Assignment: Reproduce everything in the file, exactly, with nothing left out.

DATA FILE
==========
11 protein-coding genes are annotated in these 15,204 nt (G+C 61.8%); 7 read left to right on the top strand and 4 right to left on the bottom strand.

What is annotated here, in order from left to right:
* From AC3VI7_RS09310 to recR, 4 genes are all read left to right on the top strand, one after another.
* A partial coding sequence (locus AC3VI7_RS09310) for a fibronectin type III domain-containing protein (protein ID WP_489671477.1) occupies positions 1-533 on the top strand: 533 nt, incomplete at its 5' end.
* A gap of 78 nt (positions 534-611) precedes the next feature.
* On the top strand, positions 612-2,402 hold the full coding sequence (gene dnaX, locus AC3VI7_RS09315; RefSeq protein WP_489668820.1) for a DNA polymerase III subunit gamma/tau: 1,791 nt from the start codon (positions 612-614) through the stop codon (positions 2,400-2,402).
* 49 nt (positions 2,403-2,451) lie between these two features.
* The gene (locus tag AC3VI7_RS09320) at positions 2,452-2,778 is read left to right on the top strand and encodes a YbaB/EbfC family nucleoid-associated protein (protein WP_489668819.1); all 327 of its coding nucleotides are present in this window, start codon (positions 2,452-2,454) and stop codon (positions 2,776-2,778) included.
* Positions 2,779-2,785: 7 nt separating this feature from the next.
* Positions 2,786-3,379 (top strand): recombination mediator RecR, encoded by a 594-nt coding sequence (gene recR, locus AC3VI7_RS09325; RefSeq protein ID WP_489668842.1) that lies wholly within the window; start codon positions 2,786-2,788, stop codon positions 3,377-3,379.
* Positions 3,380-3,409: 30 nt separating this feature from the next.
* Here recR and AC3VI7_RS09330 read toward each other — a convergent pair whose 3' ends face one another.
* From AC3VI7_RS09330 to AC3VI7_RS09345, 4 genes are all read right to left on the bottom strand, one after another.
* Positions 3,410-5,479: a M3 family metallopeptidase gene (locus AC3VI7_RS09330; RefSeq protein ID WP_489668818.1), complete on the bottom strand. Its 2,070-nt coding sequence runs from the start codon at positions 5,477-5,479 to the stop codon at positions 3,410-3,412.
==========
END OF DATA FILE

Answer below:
11 protein-coding genes are annotated in these 15,204 nt (G+C 61.8%); 7 read left to right on the top strand and 4 right to left on the bottom strand.

What is annotated here, in order from left to right:
* From AC3VI7_RS09310 to recR, 4 genes are all read left to right on the top strand, one after another.
* A partial coding sequence (locus AC3VI7_RS09310) for a fibronectin type III domain-containing protein (protein ID WP_489671477.1) occupies positions 1-533 on the top strand: 533 nt, incomplete at its 5' end.
* A gap of 78 nt (positions 534-611) precedes the next feature.
* On the top strand, positions 612-2,402 hold the full coding sequence (gene dnaX, locus AC3VI7_RS09315; RefSeq protein WP_489668820.1) for a DNA polymerase III subunit gamma/tau: 1,791 nt from the start codon (positions 612-614) through the stop codon (positions 2,400-2,402).
* 49 nt (positions 2,403-2,451) lie between these two features.
* The gene (locus tag AC3VI7_RS09320) at positions 2,452-2,778 is read left to right on the top strand and encodes a YbaB/EbfC family nucleoid-associated protein (protein WP_489668819.1); all 327 of its coding nucleotides are present in this window, start codon (positions 2,452-2,454) and stop codon (positions 2,776-2,778) included.
* Positions 2,779-2,785: 7 nt separating this feature from the next.
* Positions 2,786-3,379 (top strand): recombination mediator RecR, encoded by a 594-nt coding sequence (gene recR, locus AC3VI7_RS09325; RefSeq protein ID WP_489668842.1) that lies wholly within the window; start codon positions 2,786-2,788, stop codon positions 3,377-3,379.
* Positions 3,380-3,409: 30 nt separating this feature from the next.
* Here recR and AC3VI7_RS09330 read toward each other — a convergent pair whose 3' ends face one another.
* From AC3VI7_RS09330 to AC3VI7_RS09345, 4 genes are all read right to left on the bottom strand, one after another.
* Positions 3,410-5,479: a M3 family metallopeptidase gene (locus AC3VI7_RS09330; RefSeq protein ID WP_489668818.1), complete on the bottom strand. Its 2,070-nt coding sequence runs from the start codon at positions 5,477-5,479 to the stop codon at positions 3,410-3,412.